A Roman temple has been discovered in the town of Sarsina in the northern Italian region of Emilia Romagna. Excavations have uncovered the remains of a large quadrangular structure dating to the 1st century B.C. Massive horizontal lines of cut sandstone blocks, coeval with the sandstone slab flooring of the nearby forum, formed the podium on which the ancient temple once stood. Those walls are gone now, but the cut stone bases are in excellent condition, with more than nine feet of height still preserved.
Sarsina was a settlement of the Italic Umbri people. It was conquered by Lucius Cornelius Scipio (grandfather of the Scipio who would finally defeat Carthage in the Second Punic War) around 266 B.C. Fifteen years later, Sarsina’s most famous son — the comedic playwright Titus Maccius Plautus — was born there. When it became a Roman municipium in the middle of the 1st century B.C., it was reorganized and rebuilt according to Roman urban principles. A new defensive wall was built at that time, and the new temple as well.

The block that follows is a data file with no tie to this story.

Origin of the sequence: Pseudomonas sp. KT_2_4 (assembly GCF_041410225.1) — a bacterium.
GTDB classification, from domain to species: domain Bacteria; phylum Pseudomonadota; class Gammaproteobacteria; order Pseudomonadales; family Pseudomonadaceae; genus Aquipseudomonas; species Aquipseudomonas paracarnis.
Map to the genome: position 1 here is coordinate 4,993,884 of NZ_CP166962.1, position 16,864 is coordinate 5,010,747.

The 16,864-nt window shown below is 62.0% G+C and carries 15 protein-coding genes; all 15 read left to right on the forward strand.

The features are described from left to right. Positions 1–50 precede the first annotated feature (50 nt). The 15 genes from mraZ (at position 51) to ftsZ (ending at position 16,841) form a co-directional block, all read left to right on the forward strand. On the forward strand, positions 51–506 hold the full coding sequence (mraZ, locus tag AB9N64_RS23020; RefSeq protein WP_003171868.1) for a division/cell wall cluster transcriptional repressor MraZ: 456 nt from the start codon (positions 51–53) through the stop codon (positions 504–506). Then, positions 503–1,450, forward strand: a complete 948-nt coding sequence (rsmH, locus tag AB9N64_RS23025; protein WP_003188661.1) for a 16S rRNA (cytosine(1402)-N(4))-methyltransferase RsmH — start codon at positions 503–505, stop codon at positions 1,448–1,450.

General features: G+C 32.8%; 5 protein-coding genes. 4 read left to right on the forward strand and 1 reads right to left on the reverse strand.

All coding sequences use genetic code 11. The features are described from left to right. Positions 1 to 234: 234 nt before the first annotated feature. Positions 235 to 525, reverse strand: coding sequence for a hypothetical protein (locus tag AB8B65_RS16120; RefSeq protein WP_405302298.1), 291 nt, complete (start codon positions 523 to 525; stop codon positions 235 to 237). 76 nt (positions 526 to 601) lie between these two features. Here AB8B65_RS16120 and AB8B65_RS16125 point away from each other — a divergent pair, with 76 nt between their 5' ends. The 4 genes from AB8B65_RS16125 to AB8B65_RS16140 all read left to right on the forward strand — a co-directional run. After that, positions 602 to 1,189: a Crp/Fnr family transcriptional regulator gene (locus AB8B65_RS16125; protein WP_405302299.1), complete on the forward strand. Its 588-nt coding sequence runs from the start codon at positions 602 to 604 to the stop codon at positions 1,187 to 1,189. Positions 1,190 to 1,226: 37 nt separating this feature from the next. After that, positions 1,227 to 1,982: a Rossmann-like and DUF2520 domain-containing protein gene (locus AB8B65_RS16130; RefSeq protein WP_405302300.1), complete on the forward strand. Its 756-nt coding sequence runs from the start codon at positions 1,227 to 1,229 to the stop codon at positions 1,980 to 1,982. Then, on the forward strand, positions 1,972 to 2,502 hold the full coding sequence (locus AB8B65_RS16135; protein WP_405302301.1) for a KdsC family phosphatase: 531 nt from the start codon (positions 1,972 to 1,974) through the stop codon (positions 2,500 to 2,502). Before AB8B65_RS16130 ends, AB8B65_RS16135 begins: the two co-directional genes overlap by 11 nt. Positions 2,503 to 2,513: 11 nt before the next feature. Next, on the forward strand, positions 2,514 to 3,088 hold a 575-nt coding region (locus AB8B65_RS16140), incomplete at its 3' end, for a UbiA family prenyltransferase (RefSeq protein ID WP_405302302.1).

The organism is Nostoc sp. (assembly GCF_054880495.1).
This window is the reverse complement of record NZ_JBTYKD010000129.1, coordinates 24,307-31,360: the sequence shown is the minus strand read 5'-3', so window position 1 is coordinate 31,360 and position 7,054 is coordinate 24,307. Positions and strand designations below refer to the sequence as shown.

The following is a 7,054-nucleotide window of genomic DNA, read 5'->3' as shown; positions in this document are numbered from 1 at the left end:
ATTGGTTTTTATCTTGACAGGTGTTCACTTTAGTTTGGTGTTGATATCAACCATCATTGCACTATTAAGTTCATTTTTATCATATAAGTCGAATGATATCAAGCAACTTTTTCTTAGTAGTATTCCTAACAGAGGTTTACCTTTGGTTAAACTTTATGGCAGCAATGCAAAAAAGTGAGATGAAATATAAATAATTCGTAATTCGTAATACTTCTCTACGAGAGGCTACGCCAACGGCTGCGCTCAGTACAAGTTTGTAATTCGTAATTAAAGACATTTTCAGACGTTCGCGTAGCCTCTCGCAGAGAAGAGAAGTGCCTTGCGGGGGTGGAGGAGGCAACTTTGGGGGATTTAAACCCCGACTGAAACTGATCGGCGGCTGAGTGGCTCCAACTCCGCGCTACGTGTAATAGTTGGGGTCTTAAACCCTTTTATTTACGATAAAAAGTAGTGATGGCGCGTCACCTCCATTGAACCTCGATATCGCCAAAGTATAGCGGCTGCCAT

The archaeological investigation of the temple site indicates that it was dedicated to the Capitoline Triad, the gods Jupiter, Juno and Minerva. Many cities in Italy had Capitolia, mirroring the first one built on the Capitoline Hill (hence the name) in Rome. They were often built on a high point of the town, as is the case here. The temple’s remains consist of the podium clad in marble slabs and a water drainage system, but there is evidence there was an earlier temple of the Umbri at the site dating to the 4th century B.C.
Excavations are ongoing. The front of the temple has yet to emerge. Archaeologists hope to find the remains of the front staircase to the podium and the marble pavement. Plans for a new sports facility with adjoining shopping center at the site are currently suspended while the archaeological investigation continues.